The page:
There's a very nice new review of The Red Tree up at Green Man Review.
Also, Lou Anders emailed me the Publisher's Weekly review of Swords and Dark Magic, the anthology that includes my story "The Sea Troll's Daughter" (mentioned prominently in the review). Here it is:
Swords and Dark Magic Edited by Jonathan Strahan and Lou Anders. Eos, $15.99 paper (544p) ISBN 978-0-06-172381-0
Editors Strahan (Eclipse 3) and Anders (Fast Forward 2) present 17 original stories that recall the classic works of Robert E. Howard and Fritz Leiber. To earn the book’s subtitle of “The New Sword and Sorcery,” Gene Wolfe puts on literary airs (“Bloodsport”); Tim Lebbon contributes some of the graphic horror and moral twists of the New Weird (“The Deification of Dal Balmore”); and Caitlín R. Kiernan introduces a complicated heroine rescued by the ostensible villain (“The Sea Troll’s Daughter”). But most of the stories are more traditional tales of apprentice mages coming-of-age and down-on-their-luck mercenaries facing unexpected perils. Fans of the classics will appreciate the tie-ins to familiar series by Michael Moorcock, Glen Cook, and Robert Silverberg, plus a “fully authorized” Cugel the Clever cameo by Michael Shea. (July)
And here's the cover from the Subterranean Press limited edition of the book. I'm very pleased that the cover art (by Dominic Harmon) was clearly inspired by "The Sea Troll's Daughter," a story which is, essentially my lesbian/feminist reworking of Beowulf:
Yesterday, we took advantage of the excellent weather to get out of the House. I'd not been Outside in about a week, what with all the work on Sirenia Digest giving me such a seemingly valid excuse not to leave. Spooky needed more beach glass for her jewelry-making endeavors, so we headed to West Cove, the best place we've found in Rhode Island for glass. As we made the familiar crossing of the Jamestown Bridge to Conanicut Island, over the West Passage of Narragansett Bay, we could see that the water was rough and choppy. There had been thunderstorms all morning. We drove to the ruins of Fort Wetherill. Instead of immediately going down to our usual spot on the beach, we spent some time exploring the granite cliffs just south of the sprawling concrete remains the fort (ca. 1940). In some places, the bluffs here tower a hundred feet above the sea. There's a clear view south and east to Beavertail. The wind was wild, but I got right up on the edge.
The rock here is a porphyritic granite (porhyritic meaning that the stone has large-grained crystals, such as feldspar or quartz, dispersed in a fine-grained feldspathic matrix or groundmass). According to my geologic map of Rhode Island, the age of the granite here is uncertain, and it's dated only as "?Late Proterozoic," so let's say 1,000 to 542.0 million years ago. That means the rocks are quite a bit older than the Cambrian and Ordovician slate and phyllite at Beavertail, two miles to the southwest.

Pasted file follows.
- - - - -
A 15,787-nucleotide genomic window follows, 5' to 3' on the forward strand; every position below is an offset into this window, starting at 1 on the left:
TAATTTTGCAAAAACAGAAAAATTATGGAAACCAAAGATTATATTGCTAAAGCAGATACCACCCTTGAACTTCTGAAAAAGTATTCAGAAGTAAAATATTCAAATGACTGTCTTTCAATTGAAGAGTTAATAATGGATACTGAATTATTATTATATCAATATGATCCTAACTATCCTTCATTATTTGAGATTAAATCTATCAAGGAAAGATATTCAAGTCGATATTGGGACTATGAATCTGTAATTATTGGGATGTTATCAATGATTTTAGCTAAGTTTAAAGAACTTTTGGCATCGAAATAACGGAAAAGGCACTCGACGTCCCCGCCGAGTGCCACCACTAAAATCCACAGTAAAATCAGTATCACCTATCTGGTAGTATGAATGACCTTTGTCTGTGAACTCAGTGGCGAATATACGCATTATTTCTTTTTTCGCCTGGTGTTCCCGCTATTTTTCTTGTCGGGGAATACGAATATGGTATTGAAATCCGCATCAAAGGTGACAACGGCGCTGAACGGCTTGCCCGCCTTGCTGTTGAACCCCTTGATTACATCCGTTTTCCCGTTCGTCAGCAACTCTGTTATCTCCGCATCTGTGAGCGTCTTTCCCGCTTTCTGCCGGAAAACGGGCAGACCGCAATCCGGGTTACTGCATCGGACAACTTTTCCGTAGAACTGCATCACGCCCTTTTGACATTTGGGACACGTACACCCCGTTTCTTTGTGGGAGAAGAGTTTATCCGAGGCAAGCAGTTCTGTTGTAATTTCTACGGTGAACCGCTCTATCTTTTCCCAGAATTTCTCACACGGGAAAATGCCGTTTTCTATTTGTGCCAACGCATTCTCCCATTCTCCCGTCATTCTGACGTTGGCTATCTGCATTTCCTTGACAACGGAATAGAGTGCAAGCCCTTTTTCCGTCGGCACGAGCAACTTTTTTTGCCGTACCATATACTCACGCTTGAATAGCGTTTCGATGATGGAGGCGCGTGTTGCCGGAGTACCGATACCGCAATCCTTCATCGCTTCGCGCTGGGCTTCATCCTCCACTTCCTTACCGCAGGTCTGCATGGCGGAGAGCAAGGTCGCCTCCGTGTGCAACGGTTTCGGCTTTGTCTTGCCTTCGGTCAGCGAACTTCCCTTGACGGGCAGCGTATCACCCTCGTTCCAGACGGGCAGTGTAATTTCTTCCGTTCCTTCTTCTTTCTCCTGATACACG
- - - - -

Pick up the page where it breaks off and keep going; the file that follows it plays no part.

Heading back towards west cove, walking northeast through the woods, we found a fantastic ravine the sea's cut into the granite, maybe thirty feet deep and some sixty or seventy yards long. The waves rush into it and crash loudly against the walls, throwing spray high into the air. A little north of the ravine, we investigated a beach we'd seen from a distance, but never tried to visit, as the path down to it is steep. I suppose we were feeling intrepid yesterday. The small "beach" (all cobbles, no sand) was alive with tiny wolf spiders, so we dubbed it "Spider Cove." We found a few interesting bits of glass there, before moving on to our usual beach farther north.
I needed to relax, clear my head, and let the sea soothe my nerves. But my mind was too filled with the news of what's happened and is happening and will be happening for a long time to come in the Gulf of Mexico, in the wake of the sinking of BP's Deapwater Horizon rig. I sat on the rocks, trying to hear and see nothing but the wind, the sound of the breakers, the colors of the day, but there was no way to push back the horrors of the oil spill. I felt an odd guilt, sitting there with the bay lapping at my feet. In less than an hour, I'd seen fish crows, cormorants, egrets, gulls, all manner of songbirds, a rabbit, a turtle; the woods and water and sky were alive. How easy it would be, I thought, to lose all this. How quickly a single mishap of technology could devastate and change this ecosystem, possibly forever. I stopped looking for beach glass and sat writing in my notebook:
How do I explain to someone that it is the ocean itself that I worship? Not some deity of the ocean, some anthropomorphic thing that resides in the sea, but the whole of the sea itself (Panthalassa). How do I explain how my "goddess" has been and is being defiled?
Anyway, I have some photos from yesterday (more tomorrow):
Granite cliffs south of Fort Wetherill.
The view from the cliffs, looking southwest towards Beavertail.
Porphyritic granite with calcite inclusions.
Lichens and other hardly plants.
The southeast end of the ravine, where it opens onto the bay.
A view into the ravine.
Looking down the length of the ravine from its northwest end.
Photographs Copyright © 2010 by Caitlín R. Kiernan and Kathryn A. Pollnac.